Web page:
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Re: ECC in OpenPGP proposal
I respectfully remind you that the target of this proposal is 1) to
better match AES key strength with OpenPGP by extending RFC 4880, 2) to
meet Suite-B, 3) to offer more usable alternative for mobile/embedded
Suite B is limited to section 11.2. Suite B will have limited
interoperability with RFC 4880, just like currently FIPS certification
is incompatible with RFC 4880. Most of your comments in this e-mail
apply to small section 11.2.
The discussion earlier was mostly about OpenPGP ECC keys that are
compatible with RFC 4880.
Ian G wrote:
OK, I think I found it. Sorry for not keeping up!
Daniel A. Nagy wrote:
I think, Andrey makes a very important point here. The option to use
symmetric encryption, SHA1 digest and ZLIB compression must remain
a formal process of phasing them out is initiated, with a clear road
Right now, excluding these algorithms would break interoperability in
bad way, as described by Andrey.
I disagree, below :)
Of course, SHA1 and 3DES are not without problems, but for most
security-critical applications they are still perfectly adequate.
Right. The question is not about the security of the algorithms
(which are more or less Pareto-secure-ish). Instead, it is about the
business aspects of delivering the most security to the most people.
On Fri, Feb 29, 2008 at 09:36:11PM -0800, Andrey Jivsov wrote:
David Crick wrote:
The ecc-pre-6.txt's section 2 pretty much says "this is how to
do ECC with AES," and we've said that this proposal is a "MAY."
In a sense this is therefore some kind of a fork (sub-superset?)
of 4880, so we're not concerned with 3DES (or CAST), and - as
with DSA - we can make specific restrictions in order to meet
Yes. This is a natural fork. It is for people who want Suite B.
Which means the various USG organisations. Which before have not in
the past been that impressed with OpenPGP. Actually, not impressed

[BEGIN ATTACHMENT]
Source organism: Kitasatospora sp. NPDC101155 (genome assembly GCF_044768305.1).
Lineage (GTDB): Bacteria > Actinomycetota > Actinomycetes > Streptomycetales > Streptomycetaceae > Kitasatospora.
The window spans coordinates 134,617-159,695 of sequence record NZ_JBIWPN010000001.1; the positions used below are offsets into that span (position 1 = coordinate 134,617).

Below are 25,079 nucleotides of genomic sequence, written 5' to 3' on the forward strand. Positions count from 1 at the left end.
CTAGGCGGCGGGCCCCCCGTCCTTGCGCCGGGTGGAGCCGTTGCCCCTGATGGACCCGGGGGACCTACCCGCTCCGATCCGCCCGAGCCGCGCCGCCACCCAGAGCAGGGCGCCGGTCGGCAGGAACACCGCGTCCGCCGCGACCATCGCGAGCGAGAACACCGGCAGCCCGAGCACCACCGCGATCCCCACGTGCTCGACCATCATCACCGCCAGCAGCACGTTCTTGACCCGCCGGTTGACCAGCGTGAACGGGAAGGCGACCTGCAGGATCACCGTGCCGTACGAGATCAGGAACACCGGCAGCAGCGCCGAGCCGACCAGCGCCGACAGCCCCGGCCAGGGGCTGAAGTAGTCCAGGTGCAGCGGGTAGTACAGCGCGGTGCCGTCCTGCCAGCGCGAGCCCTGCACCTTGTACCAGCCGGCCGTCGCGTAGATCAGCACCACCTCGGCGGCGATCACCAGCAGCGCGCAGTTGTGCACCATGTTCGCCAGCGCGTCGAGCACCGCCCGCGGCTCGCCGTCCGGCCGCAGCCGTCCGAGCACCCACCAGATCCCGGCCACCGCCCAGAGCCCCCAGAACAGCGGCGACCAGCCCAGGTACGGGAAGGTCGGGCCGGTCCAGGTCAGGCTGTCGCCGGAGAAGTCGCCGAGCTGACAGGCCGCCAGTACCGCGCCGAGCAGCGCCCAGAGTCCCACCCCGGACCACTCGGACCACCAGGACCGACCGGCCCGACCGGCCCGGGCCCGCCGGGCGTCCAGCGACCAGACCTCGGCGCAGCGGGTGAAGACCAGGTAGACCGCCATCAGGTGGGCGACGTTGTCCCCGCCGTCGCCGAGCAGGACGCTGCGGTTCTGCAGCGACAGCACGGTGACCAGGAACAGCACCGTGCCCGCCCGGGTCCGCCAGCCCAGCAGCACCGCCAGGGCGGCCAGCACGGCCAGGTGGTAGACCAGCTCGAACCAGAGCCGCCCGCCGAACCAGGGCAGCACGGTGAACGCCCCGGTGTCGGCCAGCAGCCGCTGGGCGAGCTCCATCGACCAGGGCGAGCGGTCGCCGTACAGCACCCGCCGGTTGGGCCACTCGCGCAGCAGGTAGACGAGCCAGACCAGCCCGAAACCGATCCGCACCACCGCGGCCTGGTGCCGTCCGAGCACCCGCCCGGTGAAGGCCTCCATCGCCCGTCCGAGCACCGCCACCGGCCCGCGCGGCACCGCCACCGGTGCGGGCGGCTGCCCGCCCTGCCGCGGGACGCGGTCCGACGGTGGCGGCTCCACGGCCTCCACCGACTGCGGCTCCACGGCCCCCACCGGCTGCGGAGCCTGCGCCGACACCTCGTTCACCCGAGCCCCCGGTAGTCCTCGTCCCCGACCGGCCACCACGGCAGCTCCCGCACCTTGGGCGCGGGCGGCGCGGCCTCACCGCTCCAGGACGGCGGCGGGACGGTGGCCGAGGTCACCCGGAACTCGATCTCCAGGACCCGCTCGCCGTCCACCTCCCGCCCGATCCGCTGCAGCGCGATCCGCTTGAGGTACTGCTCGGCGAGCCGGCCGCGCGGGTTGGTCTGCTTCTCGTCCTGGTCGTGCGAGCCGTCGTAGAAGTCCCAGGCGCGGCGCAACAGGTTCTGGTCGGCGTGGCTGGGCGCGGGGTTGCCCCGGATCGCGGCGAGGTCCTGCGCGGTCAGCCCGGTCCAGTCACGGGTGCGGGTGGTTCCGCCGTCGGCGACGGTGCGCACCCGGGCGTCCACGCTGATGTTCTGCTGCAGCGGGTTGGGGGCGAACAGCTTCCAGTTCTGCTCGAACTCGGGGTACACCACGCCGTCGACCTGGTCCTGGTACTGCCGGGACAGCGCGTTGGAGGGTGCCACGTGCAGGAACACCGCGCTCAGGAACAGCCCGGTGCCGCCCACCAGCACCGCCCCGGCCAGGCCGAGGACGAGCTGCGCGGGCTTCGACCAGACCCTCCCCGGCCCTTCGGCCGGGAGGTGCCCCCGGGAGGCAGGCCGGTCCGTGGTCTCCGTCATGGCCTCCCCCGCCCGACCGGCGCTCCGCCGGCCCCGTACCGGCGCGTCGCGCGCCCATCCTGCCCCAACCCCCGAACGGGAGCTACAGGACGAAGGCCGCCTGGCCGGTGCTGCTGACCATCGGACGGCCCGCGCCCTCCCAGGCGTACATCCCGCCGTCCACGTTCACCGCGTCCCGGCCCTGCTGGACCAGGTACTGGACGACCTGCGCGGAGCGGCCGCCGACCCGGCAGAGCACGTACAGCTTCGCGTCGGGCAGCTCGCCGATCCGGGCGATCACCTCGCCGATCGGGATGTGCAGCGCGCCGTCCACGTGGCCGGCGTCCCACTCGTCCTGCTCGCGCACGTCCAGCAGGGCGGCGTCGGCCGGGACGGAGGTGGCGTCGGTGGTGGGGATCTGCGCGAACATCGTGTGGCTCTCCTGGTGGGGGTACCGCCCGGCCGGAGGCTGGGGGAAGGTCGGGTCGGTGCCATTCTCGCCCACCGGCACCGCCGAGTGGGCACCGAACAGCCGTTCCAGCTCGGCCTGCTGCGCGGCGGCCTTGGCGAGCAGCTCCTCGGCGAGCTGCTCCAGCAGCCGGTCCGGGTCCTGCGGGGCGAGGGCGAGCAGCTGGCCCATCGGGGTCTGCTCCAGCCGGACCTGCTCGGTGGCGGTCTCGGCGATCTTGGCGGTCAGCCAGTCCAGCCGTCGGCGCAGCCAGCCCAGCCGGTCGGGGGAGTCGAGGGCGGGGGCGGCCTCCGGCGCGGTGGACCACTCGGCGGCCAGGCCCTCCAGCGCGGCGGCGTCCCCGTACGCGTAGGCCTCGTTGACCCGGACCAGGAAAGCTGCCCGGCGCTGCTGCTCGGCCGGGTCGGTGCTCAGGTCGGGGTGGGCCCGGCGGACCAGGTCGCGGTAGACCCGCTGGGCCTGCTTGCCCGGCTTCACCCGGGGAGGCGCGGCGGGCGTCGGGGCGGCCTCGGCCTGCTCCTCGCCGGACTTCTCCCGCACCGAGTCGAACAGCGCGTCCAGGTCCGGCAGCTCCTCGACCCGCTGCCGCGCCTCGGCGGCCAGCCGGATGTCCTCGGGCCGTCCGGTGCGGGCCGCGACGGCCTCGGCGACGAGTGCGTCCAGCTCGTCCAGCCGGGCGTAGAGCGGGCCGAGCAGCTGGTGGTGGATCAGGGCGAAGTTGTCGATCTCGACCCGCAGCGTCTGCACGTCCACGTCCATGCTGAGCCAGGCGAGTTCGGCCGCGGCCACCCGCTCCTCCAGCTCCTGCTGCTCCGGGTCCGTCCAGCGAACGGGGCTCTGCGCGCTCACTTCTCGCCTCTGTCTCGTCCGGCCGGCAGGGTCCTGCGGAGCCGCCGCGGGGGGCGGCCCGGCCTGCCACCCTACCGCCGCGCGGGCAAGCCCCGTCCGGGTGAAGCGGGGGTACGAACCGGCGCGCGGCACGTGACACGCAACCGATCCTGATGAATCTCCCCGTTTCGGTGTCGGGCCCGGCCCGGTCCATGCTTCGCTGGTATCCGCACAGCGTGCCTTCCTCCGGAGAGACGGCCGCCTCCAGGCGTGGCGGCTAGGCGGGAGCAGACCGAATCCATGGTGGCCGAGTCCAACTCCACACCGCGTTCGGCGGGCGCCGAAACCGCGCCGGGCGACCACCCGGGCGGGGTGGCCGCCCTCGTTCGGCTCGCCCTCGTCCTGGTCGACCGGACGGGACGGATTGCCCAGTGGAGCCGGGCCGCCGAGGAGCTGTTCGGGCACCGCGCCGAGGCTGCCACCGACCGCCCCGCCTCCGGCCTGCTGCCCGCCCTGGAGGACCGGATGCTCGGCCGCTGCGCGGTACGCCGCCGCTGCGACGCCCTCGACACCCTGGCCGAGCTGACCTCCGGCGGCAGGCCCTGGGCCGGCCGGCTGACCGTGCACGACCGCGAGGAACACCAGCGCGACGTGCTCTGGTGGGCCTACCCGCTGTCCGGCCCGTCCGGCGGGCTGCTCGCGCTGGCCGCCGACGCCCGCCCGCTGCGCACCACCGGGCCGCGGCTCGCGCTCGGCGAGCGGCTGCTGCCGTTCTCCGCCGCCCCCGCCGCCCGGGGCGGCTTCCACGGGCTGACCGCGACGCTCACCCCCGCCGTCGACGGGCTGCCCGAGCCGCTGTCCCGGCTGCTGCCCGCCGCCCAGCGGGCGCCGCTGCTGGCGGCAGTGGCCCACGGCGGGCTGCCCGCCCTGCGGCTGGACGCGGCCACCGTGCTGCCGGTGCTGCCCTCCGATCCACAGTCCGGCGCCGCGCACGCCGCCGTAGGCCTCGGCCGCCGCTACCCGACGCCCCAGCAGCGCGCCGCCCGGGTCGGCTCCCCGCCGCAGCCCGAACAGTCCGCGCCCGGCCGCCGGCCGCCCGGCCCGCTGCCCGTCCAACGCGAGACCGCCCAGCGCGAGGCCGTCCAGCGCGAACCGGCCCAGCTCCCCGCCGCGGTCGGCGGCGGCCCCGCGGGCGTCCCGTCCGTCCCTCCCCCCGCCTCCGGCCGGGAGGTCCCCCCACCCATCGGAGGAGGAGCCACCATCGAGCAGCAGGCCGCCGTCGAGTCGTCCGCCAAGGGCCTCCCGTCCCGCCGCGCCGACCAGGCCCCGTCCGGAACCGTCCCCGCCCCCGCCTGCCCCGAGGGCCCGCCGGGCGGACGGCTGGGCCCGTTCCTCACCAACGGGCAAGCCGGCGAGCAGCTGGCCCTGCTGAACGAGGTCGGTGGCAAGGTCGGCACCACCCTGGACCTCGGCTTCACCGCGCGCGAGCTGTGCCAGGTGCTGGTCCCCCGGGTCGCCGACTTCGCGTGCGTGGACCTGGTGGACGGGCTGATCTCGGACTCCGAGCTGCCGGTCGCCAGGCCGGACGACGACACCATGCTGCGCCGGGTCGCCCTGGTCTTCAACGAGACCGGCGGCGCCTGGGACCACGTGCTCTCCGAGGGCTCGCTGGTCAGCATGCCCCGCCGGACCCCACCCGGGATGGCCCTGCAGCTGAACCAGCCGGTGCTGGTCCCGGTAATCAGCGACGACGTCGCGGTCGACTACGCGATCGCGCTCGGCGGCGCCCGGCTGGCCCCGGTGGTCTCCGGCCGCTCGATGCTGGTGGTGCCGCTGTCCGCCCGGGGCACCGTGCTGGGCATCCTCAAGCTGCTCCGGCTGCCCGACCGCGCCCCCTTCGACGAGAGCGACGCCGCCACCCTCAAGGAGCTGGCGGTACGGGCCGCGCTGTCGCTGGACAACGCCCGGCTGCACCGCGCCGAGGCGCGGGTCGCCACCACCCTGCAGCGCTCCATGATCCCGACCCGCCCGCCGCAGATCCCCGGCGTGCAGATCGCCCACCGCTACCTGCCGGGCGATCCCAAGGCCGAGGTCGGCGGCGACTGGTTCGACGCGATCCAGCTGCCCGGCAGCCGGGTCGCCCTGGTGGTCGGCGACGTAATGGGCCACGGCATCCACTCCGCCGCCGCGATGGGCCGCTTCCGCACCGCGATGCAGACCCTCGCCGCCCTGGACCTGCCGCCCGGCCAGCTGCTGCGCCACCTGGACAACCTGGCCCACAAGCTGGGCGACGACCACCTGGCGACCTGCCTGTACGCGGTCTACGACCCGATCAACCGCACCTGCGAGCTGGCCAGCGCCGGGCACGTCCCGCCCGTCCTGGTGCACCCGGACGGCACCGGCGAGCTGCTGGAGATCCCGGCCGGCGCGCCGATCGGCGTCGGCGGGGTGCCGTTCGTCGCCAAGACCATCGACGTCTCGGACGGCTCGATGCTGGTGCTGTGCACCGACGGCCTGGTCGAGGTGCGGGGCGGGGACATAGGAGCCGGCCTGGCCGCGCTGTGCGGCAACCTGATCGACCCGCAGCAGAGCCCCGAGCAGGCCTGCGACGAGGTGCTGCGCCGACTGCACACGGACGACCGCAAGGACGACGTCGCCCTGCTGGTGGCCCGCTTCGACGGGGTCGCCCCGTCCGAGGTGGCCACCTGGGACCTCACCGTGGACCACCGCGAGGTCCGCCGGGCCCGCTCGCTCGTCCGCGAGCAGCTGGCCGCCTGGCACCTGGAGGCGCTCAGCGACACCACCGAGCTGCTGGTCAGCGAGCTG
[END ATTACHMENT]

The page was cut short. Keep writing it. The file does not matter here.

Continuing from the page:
with anything in the open world, I'd say. We are really in new
territory now that the NSA/NIST people have opened their hearts and
declared Suite B.
Which isn't to say that we shouldn't consider compatibility, but to
say that this is a good, natural fork. We should also think about
(I would. I remember the pain that was PGP 5.)
I think we need to be careful here. Let's examine a use case.
I am a user of some RFC 4880 OpenPGP application. All algorithms are
available to me, e.g. I am not a government employee.
* I use the application to encrypt mail to 5 recipients, my friends.
They use RSA/DSA/ElGamal keys.
* I upgraded the application to the next version that happened to
implement "ECC in OpenPGP".
I assume that we agree that if I encrypt to exactly the same 5
people with new version, as far as algorithm selection is concerned,
the result is identical to the previous version.
* I added 6th recipient to the list, which uses ECDH key.
OK I see that. If...
I hope we will agree that it must be possible to send single e-mail
to 6 recipients. RFC 4880 specifies that the default encryption
algorithm is 3DES, thus, there is always a match. Why shouldn't
single e-mail be sent to 6 recipients with 3DES symmetric key?
Sorry, I don't agree. The RFC4880 specification is only for
applications that apply (more or less) to RFC4880!
Applications that implement both RFC4880 *and* OpenPGP/ECC/Suite B are
given no guarantee that this is likely to be seamless and joyful and
without any degradation in their promised user experience.
Just like S/MIME and RFC4880.
To imagine otherwise would be to say that RFC4880's promise is that
*all future work* is also compatible. That's hopeless. How far do we
want to take that promise? OpenPGP quantum key exchange? What
happens if the Russkies decide they want an OpenPGP GOST and they
decide it is incompatible by definition with OpenPGP ECC? Or, we can
retitle S/MIME as OpenPGP/S/Mime and insist on compatibility :)
My point: It is *not* a given that people using OpenPGP Suite B can
talk to people using RFC4880. Desirable, sure, but not a given.
(I'd bet the NSA would prefer this *not* to be the case ;)
Example: Consider properly written small-device platforms using the
ECC stuff: They will likely implement the AES128-ECC-SHA "small"
profile, and not include 3DES at all. The last thing anyone in the
smart card / mobile world wants is incompatibility forced by vestigial
circumstances. They want all *their* people talking, and that means
one system, one algorithm. Talking to other people is a distant
second in most business plans, and a controversial one at that.
If the application is operating in Suite-B mode, or FIPS more, etc,
then the situation is different.
Yes, there are security ramifications. Are we really implementing
Suite B if the application can leak info by sending out emails
encrypted in Suite B (strong) and in 3DES to some 512 RSA key (not so